U.S. retail financial institutions including thrifts and credit unions will spend about $16.6 billion this year on digital information technology initiatives. IDC Financial Insights reported Monday (June 29).
The research firm said the initiatives will run the gamut from hardware to software to IT staff and serve the transition to digital functionality. Spending on such technology efforts will grow at a compounded annual rate of 10.4 percent through 2019, IDC said. That’s a much faster growth rate than the 3.9 percent that is estimated for overall info tech spending by U.S. banks overall.
The projections are part of a report titled “The Cost of Digital Transformation in U.S. Banking: The Critical Technology Investments in 2015 and Beyond.”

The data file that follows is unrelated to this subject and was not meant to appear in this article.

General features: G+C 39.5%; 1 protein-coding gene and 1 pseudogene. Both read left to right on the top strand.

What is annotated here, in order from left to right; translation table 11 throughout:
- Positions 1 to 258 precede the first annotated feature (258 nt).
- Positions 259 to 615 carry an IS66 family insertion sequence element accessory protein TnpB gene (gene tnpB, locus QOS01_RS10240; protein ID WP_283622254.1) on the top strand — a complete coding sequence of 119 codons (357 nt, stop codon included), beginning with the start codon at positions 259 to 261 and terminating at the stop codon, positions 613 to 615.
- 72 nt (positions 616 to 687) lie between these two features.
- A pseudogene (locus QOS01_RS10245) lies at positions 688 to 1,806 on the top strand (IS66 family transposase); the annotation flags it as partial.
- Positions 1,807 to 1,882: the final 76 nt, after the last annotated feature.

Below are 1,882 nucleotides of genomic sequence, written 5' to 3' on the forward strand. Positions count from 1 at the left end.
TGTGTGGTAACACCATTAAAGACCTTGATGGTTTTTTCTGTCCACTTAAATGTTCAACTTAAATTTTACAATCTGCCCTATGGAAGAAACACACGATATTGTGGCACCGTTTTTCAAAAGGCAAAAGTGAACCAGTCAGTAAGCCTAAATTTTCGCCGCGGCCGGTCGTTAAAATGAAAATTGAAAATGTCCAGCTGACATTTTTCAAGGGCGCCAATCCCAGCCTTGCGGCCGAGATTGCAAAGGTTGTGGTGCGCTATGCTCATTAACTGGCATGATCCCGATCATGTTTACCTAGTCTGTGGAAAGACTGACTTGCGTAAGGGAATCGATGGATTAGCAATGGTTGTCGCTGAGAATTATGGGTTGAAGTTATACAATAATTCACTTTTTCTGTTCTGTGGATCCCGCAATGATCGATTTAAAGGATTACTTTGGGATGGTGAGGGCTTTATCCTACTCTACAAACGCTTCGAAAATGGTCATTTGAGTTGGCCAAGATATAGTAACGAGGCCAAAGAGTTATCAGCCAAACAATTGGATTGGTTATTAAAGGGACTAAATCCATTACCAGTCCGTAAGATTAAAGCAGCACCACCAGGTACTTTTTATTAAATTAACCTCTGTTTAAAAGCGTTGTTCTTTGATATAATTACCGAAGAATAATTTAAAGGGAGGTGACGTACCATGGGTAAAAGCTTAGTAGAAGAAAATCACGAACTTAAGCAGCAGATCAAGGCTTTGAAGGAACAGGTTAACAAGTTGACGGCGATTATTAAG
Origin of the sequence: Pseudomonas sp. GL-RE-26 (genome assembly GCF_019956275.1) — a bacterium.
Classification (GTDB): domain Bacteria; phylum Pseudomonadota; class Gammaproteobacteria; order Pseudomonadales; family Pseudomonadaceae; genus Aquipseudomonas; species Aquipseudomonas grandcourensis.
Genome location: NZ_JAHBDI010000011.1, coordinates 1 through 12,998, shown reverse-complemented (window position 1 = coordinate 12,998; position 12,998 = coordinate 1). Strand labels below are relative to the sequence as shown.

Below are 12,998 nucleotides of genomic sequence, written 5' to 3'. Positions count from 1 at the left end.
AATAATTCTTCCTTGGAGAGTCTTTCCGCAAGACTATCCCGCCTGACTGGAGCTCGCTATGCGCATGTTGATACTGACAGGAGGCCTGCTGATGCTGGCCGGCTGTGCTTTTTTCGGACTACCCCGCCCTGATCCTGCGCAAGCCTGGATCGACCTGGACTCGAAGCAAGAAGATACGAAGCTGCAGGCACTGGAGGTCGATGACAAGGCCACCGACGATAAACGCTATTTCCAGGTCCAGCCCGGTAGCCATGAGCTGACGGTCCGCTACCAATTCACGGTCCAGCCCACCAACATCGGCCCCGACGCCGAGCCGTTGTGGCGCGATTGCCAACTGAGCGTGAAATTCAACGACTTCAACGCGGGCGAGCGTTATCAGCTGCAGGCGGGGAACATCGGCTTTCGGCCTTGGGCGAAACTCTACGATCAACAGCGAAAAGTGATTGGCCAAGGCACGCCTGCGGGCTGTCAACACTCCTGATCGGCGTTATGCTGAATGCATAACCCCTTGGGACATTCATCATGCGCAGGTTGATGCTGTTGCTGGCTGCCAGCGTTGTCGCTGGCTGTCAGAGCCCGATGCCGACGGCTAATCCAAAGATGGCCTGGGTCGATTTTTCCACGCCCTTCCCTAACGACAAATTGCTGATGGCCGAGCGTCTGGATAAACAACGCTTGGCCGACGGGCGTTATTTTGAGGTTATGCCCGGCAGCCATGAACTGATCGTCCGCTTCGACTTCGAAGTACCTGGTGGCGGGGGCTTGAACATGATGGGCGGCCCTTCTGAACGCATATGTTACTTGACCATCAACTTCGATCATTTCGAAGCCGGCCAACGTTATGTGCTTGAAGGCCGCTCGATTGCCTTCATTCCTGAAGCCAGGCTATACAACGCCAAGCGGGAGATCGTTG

Digital transformation, which will take up about 24 percent of all info tech budget spend, remains necessary as financial firms must grapple with regulatory burdens, risk control and, of course, security concerns. As might be expected, the highest growth areas come from software and internal information technology needs. Likewise, IT services spend is growing faster than the overall industry at 8.5 percent, with only hardware keeping pace with the slower growth rates of the industry. Roughly 80 percent of the IT budget must go toward mandatory improvements in risk and compliance controls, with a significant portion of the remainder going to payments transformation.
And, notes IDC, the investment comes from what might be termed “two opposite ends” of the corporate spectrum, as one subset of spending comes from executives buying consumer-facing technology, while CIOs and IT groups look to change the very internal technology infrastructure of a given financial institution.
“It’s like two teams of diggers making their way through a mountain to build a tunnel. They’re hoping they’ll be aligned when they meet in the middle, and it’s a $16.6 billion bet,” said Jerry Silva, global banking research director at IDC Financial Insights, in the statement detailing the report.